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Yesterday, the Finance Minister, Rebecca Evans (Lab, Gower), confirmed that the next Welsh budget will be brought forward to November following the UK Chancellor’s recent announcement that Wales will receive an additional £593million in revenue funding.
There had been concerns of a possible lengthy delay due to a spending review by the UK Treasury being postponed.
“The UK Government is acting irresponsibly by publishing spending plans at this time based on forecasts from March, which assumed a relatively benign Brexit, and a previous administration’s fiscal policy. Since March, official data has shown that the UK economy contracted in the second quarter and the latest survey data indicates that it remains weak.”
– Finance Minister, Rebecca Evans
Despite the funding boost, the Minister told AMs the Welsh budget will still be 2% (£300million) lower in real terms compared to 2010-11 and “didn’t make up for nearly a decade of cuts”.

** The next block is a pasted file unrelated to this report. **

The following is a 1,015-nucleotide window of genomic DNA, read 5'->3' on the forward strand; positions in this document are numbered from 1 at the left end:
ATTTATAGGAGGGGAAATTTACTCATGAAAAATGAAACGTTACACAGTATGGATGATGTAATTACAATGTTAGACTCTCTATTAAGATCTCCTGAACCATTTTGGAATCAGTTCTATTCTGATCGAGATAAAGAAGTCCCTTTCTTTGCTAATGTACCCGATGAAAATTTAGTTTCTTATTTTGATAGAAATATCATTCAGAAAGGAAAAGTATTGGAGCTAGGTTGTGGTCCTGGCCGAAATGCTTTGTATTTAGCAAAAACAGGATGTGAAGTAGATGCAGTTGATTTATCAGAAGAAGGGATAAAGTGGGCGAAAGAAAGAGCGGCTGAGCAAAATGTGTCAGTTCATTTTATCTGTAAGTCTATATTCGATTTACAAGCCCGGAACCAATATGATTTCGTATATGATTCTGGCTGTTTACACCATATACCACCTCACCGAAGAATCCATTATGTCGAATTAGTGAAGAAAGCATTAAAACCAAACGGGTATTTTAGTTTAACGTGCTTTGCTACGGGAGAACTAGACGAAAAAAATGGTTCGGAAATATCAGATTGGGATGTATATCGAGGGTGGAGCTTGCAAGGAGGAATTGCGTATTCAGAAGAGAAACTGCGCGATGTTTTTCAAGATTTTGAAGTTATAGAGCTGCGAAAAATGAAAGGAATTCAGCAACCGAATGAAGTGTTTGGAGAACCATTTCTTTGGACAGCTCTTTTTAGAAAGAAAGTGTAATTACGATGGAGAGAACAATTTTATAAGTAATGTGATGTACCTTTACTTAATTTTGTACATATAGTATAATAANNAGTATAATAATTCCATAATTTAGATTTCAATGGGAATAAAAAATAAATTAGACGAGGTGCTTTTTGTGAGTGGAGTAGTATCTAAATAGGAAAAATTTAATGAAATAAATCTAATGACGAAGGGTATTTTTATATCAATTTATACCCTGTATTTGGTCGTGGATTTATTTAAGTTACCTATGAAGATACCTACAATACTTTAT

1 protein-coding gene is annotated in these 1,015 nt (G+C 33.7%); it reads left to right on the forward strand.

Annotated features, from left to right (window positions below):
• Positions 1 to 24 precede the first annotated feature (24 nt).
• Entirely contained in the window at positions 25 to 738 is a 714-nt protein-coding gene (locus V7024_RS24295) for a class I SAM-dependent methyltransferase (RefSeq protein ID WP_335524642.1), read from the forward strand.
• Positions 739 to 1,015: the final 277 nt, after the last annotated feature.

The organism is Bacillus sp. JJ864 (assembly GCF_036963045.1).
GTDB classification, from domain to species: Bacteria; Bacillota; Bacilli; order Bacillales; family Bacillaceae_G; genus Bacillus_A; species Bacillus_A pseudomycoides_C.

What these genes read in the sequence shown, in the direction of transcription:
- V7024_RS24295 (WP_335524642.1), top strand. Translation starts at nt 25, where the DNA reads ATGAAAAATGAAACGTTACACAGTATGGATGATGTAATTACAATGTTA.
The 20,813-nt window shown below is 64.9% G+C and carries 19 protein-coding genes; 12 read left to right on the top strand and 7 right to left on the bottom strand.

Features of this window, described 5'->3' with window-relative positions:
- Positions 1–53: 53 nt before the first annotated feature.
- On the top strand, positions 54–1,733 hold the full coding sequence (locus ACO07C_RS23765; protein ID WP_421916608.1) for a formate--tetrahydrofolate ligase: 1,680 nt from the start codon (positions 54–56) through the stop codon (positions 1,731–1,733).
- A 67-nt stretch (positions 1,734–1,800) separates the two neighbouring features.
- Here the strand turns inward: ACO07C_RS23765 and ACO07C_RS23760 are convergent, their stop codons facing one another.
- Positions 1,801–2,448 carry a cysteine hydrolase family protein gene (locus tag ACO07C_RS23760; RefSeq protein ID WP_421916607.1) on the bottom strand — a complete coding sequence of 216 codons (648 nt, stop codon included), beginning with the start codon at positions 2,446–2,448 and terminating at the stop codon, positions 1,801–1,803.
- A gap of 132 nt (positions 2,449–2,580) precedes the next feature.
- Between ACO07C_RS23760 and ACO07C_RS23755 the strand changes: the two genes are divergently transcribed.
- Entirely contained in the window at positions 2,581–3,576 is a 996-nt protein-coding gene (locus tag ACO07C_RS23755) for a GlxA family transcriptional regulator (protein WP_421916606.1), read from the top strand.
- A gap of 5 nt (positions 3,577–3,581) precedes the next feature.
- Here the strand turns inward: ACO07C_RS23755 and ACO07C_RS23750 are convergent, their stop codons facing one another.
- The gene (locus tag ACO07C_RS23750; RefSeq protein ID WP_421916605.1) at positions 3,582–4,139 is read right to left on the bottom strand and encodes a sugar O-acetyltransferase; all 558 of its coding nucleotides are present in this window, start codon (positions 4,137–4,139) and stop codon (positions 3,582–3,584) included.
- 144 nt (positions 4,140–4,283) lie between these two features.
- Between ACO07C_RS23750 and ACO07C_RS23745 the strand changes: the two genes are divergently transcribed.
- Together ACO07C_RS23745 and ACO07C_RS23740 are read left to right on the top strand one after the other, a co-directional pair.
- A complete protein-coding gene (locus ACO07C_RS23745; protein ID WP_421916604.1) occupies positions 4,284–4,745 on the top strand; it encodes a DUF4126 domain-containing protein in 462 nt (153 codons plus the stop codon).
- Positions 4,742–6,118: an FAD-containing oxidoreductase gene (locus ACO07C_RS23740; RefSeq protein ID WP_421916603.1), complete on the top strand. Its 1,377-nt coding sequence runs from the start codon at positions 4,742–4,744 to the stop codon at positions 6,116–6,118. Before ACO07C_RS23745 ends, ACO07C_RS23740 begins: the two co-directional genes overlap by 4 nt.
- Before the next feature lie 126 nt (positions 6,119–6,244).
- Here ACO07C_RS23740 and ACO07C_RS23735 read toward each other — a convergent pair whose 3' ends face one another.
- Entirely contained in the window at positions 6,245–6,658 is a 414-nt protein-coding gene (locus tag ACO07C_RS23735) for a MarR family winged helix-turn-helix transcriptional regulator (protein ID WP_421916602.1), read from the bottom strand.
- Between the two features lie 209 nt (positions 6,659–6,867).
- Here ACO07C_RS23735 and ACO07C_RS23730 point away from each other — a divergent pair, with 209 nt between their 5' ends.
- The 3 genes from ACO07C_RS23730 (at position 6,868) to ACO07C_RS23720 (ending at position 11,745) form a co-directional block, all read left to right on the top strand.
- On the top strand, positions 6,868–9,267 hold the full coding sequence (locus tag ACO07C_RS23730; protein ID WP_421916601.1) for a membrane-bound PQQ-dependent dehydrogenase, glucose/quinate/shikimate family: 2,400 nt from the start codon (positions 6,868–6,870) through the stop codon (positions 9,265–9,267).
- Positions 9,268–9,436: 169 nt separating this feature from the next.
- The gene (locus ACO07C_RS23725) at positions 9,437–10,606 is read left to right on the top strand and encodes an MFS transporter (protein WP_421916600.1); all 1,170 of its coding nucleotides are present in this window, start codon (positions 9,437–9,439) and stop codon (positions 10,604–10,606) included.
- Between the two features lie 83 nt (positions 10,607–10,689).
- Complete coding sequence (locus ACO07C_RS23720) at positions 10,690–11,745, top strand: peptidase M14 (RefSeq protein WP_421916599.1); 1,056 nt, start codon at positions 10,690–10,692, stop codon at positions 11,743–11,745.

Shadow Finance Minister, Nick Ramsay AM (Con, Monmouth) said a “corner has been turned” and the “belt was now slackening” and called for the Welsh Government to urgently set out its funding priorities – picking the NHS and education spending in particular.
Rhun ap Iorwerth AM (Plaid, Ynys Mon) called for cuts to local government budgets to come to an end, as a flat settlement for 2020-21 would put extreme pressure on council budgets and lead to unsustainable council tax increases.
Mark Reckless AM (BXP, South Wales East) accused the Minister of taking a pessimistic view and the increase in money should be welcomed.